Your breath is free, travels with you, and can be used as a tool anywhere and anytime to calm and elevate your mood and bring you to the present moment.  Practice slowing and deepening your breath into the belly (while relaxing and expanding the belly). Next, concentrate on a slow exhale, without strain, with a slight contraction of the belly.

Do this for a few minutes, elongating the breath as much as is comfortable, several times a day, whenever or wherever you are, in a meeting, in your car, in line at the grocery store, in a heated argument.  It will ‘flip your switch’, change your life, and improve your health.  It is simple, but powerful.

If you need a reminder, put up a ‘breathe’ sign at your workspace or one on your bathroom mirror.

Mindful Breathing Exercises

Breath, well-being and energy are intrinsically connected.  Mindful breathing can be performed anywhere and anytime.  It’s all about bringing yourself to the present moment and focusing on a slower deeper belly breath.  Relax and soften your belly.  A tight abdomen tends to lead to chest breathing which is excitatory to the nervous system.  Here we are looking for a calming effect.  The following are a couple of formal breathing exercises to get you started.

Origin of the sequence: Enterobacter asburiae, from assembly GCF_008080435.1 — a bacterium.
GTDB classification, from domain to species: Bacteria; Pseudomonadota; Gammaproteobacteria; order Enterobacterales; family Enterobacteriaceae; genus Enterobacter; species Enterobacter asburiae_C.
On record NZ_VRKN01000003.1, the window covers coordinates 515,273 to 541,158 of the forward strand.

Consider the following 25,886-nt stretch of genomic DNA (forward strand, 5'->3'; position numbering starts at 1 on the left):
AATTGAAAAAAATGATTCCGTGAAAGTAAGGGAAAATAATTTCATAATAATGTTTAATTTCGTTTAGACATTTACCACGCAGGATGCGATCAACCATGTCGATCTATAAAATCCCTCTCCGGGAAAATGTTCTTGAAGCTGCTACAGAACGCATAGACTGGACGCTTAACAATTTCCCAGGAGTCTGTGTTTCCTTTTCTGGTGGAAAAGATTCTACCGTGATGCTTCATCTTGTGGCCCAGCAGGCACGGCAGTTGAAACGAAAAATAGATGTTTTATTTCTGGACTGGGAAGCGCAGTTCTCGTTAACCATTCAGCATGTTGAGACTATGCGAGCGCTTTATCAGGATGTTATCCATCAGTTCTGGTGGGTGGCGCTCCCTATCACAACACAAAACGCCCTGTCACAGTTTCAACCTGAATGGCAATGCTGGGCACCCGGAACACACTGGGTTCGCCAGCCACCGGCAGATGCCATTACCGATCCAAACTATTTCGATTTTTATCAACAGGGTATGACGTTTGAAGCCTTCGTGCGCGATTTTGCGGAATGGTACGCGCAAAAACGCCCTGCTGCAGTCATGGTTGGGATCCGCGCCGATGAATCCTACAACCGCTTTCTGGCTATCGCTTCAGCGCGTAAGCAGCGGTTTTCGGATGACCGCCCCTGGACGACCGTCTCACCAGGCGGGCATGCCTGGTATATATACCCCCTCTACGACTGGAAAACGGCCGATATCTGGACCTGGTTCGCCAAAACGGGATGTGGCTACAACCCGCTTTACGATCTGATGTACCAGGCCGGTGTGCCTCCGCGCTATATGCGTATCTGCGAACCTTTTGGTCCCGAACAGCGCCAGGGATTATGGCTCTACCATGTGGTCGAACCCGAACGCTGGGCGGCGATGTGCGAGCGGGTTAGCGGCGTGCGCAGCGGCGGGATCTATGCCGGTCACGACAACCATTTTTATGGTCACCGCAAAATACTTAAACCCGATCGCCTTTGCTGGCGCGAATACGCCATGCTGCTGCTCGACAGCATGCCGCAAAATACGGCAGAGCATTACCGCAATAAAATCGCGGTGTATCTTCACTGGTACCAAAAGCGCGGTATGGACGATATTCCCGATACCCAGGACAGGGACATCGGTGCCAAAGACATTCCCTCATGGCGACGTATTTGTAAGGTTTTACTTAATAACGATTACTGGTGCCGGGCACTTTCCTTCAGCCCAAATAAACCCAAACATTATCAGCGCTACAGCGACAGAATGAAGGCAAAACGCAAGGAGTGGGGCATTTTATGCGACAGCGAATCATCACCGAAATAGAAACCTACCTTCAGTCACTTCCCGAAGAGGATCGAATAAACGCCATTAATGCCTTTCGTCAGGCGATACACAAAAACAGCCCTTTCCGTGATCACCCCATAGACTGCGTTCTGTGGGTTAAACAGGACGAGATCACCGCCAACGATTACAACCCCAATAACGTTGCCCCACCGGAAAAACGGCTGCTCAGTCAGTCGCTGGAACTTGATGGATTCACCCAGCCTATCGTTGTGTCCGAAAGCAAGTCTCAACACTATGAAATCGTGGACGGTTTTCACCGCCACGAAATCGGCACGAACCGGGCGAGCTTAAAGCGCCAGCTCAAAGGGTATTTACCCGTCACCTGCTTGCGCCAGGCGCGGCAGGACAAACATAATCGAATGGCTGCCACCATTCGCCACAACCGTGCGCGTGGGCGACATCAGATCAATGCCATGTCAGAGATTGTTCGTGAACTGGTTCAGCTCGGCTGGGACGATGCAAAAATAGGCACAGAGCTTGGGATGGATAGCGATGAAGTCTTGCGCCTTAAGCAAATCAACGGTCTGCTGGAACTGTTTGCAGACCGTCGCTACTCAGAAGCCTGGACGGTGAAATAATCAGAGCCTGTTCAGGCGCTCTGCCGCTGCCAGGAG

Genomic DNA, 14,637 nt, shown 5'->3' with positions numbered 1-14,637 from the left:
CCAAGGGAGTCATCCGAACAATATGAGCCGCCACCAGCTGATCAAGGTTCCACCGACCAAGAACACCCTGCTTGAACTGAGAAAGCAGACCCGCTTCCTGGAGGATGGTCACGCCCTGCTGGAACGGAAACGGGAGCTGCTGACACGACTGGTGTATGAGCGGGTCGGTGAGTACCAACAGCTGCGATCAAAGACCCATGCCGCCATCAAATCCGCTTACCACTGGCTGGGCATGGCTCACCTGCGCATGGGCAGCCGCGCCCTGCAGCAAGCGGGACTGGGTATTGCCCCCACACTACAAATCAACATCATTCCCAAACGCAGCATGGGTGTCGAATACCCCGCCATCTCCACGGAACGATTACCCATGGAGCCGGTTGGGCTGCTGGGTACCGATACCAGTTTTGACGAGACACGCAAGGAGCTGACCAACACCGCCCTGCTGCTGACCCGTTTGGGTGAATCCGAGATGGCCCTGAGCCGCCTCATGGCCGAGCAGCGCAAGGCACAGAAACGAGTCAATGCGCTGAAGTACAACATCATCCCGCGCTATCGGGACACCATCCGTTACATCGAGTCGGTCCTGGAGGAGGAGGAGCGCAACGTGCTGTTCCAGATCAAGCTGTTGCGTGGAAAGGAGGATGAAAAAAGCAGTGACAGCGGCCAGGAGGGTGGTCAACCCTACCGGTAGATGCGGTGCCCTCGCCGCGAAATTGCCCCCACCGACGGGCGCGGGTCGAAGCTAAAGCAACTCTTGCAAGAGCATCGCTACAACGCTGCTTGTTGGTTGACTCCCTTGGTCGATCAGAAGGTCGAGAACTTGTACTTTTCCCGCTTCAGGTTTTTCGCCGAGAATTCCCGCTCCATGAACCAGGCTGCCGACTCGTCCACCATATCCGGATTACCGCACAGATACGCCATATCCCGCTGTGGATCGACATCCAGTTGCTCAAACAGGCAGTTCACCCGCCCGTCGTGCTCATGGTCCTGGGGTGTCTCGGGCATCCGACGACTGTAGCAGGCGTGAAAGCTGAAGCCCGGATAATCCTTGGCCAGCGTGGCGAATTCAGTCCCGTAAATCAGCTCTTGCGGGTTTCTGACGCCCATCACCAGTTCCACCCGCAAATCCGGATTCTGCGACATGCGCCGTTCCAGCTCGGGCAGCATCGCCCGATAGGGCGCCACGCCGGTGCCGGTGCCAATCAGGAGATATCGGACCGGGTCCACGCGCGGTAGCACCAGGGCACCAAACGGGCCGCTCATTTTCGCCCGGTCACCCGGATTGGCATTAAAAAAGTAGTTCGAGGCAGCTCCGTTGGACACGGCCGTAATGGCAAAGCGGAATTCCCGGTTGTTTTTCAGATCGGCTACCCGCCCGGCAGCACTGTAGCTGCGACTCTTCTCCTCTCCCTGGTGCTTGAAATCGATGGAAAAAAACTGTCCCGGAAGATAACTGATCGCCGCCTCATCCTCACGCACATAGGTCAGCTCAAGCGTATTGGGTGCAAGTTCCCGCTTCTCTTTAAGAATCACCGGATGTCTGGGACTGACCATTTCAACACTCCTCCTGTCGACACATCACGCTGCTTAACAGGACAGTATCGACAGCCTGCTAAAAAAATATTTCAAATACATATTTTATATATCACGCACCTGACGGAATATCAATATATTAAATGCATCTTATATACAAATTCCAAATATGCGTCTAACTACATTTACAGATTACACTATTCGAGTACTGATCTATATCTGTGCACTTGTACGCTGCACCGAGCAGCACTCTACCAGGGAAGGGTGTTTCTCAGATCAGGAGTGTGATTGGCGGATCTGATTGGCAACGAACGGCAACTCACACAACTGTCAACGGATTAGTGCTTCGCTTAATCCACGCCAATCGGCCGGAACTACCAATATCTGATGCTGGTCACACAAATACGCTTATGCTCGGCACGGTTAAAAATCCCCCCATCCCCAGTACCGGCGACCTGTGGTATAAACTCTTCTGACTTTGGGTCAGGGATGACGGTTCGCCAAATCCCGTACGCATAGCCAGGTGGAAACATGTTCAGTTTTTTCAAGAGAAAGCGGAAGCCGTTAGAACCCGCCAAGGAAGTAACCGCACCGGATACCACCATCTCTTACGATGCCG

Equal Breathing Exercise

  1. Find a comfortable place to sit or lie down, with your feet slightly apart, one hand on your abdomen near the navel, and the other hand on your chest.
  2. Inhale slowly through your nose to the count of 4, relaxing into and expanding your abdomen
  3. Exhale slowly through your nose to the count of 4, feeling the gentle contraction in your abdomen.
  4. Repeat for a total of 5 cycles.
  5. Increase your inhale and exhale to a count of 5 for a total of 5 cycles.
  6. You may increase the length of the inhale and exhale by one count every 5 cycles so long as it causes contentment without strain. 3-5 minutes is sufficient to see a calming effect on the nervous system.

Once you feel comfortable with the above exercise, you can try the following, more advanced, exercise.

4-4-8 Breathing Exercise

  1. Find a comfortable place to sit or lie down, with your feet slightly apart, one hand on your abdomen near the navel, and the other hand on your chest.
  2. Inhale slowly through your nose to the count of 4, relaxing into and expanding your abdomen
  3. Hold the breath at the top of the inhale for a count of 4 or whatever is comfortable for you, never straining or going outside of your comfort zone
  4. Slowly exhale through your nose while counting to 8. Gently contract your abdominal muscles at the end of the exhale.
  5. Repeat until you feel deeply relaxed or for a total of 5 cycles. At first you may only feel comfortable doing 1 or 2 cycles